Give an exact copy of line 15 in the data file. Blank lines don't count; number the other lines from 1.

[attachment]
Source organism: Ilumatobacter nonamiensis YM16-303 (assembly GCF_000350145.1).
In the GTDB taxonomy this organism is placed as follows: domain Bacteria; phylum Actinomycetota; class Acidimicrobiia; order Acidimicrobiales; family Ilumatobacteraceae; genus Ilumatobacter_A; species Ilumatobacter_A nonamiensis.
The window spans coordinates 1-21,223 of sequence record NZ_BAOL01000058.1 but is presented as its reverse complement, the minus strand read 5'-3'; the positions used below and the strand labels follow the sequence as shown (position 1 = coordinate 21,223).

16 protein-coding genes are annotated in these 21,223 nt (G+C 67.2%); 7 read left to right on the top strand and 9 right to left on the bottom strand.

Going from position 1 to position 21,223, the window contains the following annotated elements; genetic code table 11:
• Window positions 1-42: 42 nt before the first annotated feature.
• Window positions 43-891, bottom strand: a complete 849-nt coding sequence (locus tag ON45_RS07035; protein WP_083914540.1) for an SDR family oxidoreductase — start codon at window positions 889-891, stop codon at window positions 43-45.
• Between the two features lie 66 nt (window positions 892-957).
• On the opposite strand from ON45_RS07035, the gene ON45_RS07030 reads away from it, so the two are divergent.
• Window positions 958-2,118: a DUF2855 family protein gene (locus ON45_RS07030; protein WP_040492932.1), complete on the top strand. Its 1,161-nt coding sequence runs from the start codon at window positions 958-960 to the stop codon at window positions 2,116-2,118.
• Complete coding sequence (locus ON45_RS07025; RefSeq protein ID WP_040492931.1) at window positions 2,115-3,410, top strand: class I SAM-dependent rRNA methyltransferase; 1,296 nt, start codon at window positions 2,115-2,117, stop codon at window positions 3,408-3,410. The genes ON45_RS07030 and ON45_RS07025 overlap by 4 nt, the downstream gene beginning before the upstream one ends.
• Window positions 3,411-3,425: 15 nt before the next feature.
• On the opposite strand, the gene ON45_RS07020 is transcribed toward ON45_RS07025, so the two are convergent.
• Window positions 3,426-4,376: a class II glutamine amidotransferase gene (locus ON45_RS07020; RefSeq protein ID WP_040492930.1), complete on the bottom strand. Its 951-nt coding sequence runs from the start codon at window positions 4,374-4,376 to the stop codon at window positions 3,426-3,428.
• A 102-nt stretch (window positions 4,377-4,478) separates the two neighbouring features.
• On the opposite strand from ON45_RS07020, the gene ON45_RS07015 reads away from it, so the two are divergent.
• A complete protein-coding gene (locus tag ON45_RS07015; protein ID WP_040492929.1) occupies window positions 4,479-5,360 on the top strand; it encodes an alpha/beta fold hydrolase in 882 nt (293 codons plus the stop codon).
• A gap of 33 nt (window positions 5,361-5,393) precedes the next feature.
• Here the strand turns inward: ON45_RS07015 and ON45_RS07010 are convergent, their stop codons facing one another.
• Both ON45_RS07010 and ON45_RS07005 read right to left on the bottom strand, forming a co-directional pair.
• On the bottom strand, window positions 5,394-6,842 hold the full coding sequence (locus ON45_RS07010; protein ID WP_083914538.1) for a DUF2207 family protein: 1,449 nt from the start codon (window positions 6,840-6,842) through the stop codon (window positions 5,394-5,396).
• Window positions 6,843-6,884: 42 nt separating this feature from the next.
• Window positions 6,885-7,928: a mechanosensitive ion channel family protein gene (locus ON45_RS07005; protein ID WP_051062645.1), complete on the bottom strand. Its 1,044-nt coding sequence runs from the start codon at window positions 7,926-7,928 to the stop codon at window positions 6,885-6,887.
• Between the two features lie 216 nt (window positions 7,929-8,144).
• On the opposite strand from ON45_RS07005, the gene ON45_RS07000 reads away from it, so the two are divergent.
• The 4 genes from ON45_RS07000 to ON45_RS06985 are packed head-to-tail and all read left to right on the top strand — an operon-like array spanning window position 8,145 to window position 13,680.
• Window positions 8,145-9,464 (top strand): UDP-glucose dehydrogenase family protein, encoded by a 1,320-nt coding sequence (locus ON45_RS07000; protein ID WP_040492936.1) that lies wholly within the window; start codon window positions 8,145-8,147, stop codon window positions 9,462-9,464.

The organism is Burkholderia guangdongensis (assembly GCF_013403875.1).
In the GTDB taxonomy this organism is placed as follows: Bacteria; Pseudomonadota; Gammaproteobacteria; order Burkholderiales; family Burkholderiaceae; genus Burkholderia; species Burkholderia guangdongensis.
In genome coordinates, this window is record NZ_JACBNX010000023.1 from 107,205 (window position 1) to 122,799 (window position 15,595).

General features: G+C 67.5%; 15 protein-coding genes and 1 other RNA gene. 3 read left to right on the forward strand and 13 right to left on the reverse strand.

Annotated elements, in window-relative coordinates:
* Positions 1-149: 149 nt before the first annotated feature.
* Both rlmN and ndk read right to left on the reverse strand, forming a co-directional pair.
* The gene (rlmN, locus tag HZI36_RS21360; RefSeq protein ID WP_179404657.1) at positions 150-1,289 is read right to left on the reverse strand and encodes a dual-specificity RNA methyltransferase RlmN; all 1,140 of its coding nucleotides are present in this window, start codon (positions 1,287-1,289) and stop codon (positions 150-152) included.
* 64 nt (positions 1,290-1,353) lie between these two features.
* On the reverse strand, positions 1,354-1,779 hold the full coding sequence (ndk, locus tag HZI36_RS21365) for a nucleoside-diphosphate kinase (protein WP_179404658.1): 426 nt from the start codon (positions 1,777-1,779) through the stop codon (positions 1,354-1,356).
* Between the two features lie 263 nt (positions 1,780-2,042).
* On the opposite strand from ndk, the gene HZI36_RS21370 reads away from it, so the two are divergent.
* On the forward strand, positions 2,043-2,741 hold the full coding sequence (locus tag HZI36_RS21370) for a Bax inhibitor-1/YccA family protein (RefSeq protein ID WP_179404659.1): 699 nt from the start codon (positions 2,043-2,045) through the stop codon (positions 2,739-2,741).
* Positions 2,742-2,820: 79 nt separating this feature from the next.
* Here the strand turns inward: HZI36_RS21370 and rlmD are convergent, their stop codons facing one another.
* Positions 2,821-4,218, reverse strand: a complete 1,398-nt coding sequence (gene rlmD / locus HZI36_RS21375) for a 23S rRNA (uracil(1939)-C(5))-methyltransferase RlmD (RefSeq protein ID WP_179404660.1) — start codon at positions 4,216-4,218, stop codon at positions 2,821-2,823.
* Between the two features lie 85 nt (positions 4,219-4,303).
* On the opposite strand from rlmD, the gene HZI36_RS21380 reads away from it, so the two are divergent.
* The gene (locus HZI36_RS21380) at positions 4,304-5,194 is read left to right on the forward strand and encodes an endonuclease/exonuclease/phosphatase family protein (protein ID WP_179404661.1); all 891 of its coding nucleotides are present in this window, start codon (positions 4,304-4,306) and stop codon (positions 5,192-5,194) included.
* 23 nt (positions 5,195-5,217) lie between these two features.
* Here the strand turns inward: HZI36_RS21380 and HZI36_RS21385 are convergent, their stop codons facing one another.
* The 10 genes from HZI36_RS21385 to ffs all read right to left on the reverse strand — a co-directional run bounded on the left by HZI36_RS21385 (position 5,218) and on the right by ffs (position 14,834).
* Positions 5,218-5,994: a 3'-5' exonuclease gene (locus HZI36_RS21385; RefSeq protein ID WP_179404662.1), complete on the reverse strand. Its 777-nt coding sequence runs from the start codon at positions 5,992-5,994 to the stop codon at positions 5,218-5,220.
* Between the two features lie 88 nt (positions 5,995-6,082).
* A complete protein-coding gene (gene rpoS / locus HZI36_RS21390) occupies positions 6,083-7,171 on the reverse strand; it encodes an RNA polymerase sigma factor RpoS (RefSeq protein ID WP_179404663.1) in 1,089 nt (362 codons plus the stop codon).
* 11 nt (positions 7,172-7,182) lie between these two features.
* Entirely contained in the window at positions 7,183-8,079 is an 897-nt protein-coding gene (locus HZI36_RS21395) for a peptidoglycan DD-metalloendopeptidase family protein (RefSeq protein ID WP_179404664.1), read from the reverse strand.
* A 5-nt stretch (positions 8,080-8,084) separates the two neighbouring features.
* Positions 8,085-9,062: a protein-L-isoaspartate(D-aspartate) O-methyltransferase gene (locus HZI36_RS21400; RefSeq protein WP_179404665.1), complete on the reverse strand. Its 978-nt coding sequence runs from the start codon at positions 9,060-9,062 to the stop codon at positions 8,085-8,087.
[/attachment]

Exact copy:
• A 102-nt stretch (window positions 4,377-4,478) separates the two neighbouring features.